He had done a clever thing.
He hoped clever. Trick worked in that old story of Poe’s.
They had brought Hogben to a mudroom, a porch at the back of the manse, and he’d noted among the clobber a basket of sealed envelopes. Madam Mossbunker was off carrying on, the conversation’s cadences audible from a service hall and a parlor away. Piggott was pacing, asking (himself, aloud and rhetorically) if it would be all right for him to be getting home.
Hogben had slipped Le Fontainebleau’s missive—pernicious, if not purloined—from his inside pocket, and tucked it in the basket with the others. Then with gratification he had watched an aproned woman chivvy a girl in passing: “Lord, where is anyone to do a job when it needs doing? Essie, get that post down to the box!”
Evening had drawn on. To Hogben’s disgust, Piggott was dragged away by Mossbunker, muttering of supper being late. Hogben and his growling gut at last were led to the cellars by an apologetic fraulein named Margaret, who ushered him unsuspecting into his prison, and locked him there.
A male voice, a reasonable fifteen minutes later, yelled from the other side: “Stand back!”
Hogben asked of his provisioner only this: “Am I not allowed my liberty?”
The man stiffened, by way of answer, bent with sealed lips to leave a rib-sticking repast of beef pie, rolls, potatoes, teacakes, and a stein of cider, and turned the key as he backed himself out. Hogben listened for footfalls with only half an ear.
Not a deal of orienteering was needed to locate his relative position.
Once the room had grown so dark as to reduce all practical action to this, he readied himself for bed. Supine, he reviewed his plight. He could take himself to a moment…yesterday, could it have been…? when, about to jog down to the sanctuary of the Main Street Hotel, figure out trains in the morning…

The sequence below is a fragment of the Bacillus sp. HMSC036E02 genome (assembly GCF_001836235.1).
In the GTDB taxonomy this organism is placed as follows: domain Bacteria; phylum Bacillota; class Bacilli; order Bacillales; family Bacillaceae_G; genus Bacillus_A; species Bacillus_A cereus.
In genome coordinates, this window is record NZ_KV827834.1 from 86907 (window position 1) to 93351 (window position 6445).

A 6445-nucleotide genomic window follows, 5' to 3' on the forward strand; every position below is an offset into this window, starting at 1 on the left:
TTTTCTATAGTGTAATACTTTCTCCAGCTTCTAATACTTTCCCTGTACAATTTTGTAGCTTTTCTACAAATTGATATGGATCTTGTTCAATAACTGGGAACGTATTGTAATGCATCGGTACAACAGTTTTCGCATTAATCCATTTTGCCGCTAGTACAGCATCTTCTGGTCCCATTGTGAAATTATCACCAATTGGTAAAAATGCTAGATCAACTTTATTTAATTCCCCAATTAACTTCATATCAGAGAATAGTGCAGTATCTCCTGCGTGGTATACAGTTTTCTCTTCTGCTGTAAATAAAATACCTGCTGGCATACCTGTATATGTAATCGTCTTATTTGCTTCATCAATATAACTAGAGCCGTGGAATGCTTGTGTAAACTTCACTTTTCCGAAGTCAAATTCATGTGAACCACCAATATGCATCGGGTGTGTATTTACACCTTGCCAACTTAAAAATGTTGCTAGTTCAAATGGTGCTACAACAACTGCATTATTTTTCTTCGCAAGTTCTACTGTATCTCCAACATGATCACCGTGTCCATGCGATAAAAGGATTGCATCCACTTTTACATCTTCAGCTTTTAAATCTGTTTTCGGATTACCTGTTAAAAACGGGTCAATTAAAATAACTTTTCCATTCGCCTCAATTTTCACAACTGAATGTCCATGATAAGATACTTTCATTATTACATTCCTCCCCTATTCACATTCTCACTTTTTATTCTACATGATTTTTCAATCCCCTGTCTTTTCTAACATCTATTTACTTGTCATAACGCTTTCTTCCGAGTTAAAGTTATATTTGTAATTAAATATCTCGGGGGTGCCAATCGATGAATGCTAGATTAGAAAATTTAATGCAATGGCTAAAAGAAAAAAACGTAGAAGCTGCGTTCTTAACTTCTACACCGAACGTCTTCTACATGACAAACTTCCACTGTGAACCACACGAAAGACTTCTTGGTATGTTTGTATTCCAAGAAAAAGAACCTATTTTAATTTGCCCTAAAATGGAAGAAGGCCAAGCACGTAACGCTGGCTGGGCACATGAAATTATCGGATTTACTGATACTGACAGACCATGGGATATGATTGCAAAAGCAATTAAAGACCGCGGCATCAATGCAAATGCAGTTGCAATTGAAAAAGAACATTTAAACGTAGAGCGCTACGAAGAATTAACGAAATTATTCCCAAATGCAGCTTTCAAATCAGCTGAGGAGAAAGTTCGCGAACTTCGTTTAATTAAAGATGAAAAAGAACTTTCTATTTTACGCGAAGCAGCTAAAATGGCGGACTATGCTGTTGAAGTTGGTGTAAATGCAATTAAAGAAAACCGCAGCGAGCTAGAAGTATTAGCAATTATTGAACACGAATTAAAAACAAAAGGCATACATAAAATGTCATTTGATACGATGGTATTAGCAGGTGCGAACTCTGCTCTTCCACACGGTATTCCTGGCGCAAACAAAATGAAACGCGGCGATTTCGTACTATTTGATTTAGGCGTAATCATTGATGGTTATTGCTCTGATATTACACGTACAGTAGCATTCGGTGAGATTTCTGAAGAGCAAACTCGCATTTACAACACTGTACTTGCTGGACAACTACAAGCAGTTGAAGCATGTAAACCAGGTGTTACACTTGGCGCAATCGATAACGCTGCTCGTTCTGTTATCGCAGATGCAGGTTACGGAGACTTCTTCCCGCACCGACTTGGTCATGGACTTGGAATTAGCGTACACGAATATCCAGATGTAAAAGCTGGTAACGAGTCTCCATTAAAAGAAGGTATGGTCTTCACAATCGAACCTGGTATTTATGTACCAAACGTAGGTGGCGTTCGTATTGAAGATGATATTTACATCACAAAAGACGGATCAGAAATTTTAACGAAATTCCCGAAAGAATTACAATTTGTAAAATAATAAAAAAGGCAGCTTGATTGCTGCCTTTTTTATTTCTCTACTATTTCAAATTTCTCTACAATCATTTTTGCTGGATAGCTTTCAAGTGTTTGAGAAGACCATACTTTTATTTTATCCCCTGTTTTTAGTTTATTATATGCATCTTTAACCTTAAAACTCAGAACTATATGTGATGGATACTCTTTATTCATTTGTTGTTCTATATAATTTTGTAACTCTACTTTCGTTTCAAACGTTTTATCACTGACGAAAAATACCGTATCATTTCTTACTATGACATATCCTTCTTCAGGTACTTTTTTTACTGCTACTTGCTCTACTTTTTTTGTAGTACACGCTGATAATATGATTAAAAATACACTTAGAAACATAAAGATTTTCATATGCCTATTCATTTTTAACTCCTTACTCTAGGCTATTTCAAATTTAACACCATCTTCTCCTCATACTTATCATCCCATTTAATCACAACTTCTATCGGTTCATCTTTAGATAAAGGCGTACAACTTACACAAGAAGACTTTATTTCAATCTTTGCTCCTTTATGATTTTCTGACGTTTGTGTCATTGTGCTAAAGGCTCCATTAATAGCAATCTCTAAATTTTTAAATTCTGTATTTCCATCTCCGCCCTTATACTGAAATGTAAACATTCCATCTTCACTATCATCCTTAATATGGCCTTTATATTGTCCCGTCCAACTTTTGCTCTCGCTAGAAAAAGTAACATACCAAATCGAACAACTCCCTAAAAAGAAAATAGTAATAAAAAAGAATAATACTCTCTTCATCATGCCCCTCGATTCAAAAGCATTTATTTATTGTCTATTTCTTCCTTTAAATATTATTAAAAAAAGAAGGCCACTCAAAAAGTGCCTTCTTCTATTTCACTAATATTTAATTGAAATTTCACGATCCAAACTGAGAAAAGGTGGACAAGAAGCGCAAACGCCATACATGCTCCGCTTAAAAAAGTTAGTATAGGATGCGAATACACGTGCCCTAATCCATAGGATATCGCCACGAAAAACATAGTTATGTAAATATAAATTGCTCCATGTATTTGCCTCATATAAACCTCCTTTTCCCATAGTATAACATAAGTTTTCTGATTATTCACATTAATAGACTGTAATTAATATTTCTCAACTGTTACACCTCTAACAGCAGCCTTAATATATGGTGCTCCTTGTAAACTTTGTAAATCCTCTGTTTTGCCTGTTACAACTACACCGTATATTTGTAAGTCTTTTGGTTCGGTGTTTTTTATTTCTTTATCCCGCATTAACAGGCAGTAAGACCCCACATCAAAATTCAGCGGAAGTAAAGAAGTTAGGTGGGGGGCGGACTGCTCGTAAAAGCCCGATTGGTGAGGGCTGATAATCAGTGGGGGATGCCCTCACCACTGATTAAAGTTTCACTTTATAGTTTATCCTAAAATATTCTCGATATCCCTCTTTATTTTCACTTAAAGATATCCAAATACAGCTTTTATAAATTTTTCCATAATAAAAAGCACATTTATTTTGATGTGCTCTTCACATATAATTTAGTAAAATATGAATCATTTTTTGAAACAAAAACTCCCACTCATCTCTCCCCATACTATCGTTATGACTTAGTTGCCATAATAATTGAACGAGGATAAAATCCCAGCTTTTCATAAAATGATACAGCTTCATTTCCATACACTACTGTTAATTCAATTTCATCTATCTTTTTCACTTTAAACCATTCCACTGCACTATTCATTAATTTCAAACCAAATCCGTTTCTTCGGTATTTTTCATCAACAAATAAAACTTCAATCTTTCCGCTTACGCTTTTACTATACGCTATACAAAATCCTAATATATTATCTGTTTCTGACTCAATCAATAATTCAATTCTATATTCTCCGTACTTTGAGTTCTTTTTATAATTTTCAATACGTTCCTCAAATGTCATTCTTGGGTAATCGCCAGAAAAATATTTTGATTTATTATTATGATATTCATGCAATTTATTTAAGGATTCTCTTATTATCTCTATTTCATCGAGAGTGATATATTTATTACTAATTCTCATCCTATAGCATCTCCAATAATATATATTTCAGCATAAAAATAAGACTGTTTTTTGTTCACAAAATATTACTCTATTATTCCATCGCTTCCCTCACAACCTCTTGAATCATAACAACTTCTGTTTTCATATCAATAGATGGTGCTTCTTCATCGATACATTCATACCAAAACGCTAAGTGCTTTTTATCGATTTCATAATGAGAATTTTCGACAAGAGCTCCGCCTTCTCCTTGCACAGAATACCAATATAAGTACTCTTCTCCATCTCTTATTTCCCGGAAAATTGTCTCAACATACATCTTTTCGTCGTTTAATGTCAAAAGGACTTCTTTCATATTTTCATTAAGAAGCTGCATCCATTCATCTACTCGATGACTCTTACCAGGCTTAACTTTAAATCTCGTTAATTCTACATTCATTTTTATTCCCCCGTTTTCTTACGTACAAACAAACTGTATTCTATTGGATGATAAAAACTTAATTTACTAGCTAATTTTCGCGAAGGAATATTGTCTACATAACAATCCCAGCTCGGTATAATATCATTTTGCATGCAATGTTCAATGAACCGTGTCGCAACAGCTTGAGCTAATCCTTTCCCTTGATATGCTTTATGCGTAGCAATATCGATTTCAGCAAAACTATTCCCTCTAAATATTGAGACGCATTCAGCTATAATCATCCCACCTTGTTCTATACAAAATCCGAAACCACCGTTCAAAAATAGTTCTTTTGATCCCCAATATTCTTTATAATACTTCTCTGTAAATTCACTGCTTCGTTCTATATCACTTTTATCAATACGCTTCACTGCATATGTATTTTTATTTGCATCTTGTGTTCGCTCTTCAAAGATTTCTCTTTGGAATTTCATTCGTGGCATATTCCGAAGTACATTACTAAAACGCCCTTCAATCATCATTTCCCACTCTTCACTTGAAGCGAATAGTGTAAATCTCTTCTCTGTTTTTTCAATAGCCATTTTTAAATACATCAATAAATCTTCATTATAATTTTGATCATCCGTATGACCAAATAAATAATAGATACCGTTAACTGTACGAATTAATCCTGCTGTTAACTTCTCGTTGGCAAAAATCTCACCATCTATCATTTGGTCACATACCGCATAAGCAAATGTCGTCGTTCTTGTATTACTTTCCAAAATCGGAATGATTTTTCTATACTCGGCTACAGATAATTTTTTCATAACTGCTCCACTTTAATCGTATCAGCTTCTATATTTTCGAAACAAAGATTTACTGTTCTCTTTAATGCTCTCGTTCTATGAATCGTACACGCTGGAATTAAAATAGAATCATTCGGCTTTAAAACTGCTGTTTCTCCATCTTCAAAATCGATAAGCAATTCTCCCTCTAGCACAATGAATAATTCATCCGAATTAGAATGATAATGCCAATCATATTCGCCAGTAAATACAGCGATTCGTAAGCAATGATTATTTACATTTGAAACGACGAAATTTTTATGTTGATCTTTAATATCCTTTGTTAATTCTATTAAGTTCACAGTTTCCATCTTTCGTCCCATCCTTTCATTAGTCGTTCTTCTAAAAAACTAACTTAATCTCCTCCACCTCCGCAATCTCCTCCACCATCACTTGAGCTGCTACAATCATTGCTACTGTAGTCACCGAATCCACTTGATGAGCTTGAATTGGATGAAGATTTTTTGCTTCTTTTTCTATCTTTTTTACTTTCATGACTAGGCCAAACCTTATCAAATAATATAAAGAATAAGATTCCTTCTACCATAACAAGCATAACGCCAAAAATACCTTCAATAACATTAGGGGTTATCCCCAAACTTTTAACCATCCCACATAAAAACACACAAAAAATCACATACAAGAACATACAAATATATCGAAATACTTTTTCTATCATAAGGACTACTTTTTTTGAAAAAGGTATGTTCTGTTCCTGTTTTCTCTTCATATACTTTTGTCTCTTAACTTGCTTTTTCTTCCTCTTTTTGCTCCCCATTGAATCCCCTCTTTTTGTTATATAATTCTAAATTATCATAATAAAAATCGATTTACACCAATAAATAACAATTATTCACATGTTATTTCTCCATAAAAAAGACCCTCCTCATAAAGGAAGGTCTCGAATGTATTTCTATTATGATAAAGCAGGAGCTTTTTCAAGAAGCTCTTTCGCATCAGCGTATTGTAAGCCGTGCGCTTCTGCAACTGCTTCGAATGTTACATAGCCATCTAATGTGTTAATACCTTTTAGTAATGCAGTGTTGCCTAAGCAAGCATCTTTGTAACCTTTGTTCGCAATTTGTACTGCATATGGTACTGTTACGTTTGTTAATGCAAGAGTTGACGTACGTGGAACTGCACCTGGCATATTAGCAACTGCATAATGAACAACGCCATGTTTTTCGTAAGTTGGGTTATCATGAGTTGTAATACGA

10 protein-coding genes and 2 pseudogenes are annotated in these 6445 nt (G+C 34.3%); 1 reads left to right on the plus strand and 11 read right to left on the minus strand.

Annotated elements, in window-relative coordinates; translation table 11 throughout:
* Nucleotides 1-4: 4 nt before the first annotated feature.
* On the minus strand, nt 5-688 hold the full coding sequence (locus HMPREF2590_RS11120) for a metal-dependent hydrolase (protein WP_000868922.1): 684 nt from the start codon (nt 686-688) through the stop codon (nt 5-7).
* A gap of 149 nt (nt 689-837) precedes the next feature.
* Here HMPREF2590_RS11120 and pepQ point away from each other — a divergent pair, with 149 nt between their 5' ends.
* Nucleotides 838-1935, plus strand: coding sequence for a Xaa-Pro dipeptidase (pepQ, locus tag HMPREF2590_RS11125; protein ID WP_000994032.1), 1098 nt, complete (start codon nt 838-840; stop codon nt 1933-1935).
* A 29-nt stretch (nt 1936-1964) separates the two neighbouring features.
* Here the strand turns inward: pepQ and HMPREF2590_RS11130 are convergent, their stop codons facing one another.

He’d found Mrs. Bard wanting to come along.
And it all, like a fat peony bursting from a marble-sized bud, had burgeoned into intricacies.
Shaw had tagged after them, and Vic Mack…who somehow was in with Mossbunker…
But Shaw was the ringer.
Who else? That man Curach. Piggott, Zetland… The girl, Aimee’s niece, now, where’d she end up? He had a notion he might be set to marry Mrs. Bard. His gear was still at her house. He fell into inventorying each item he recalled having got away with from the flood…
The Professor seemed to bob before his eyes: “Don’t forget your old second banana! I might teach you a thing or two about slipping the collar…”
Women’s voices, whispering.
“Mr. Hogben!” Tap, tap, on his shoulder. “Uncle Monty!”
He opened his eyes. Jane was shading the flame of a candle, a bow of light flickering over her chin. He clutched his blanket tight under his own.
“It’s Margaret,” the other said. “I have unlocked you.”
(2017, 2018, Stephanie Foster)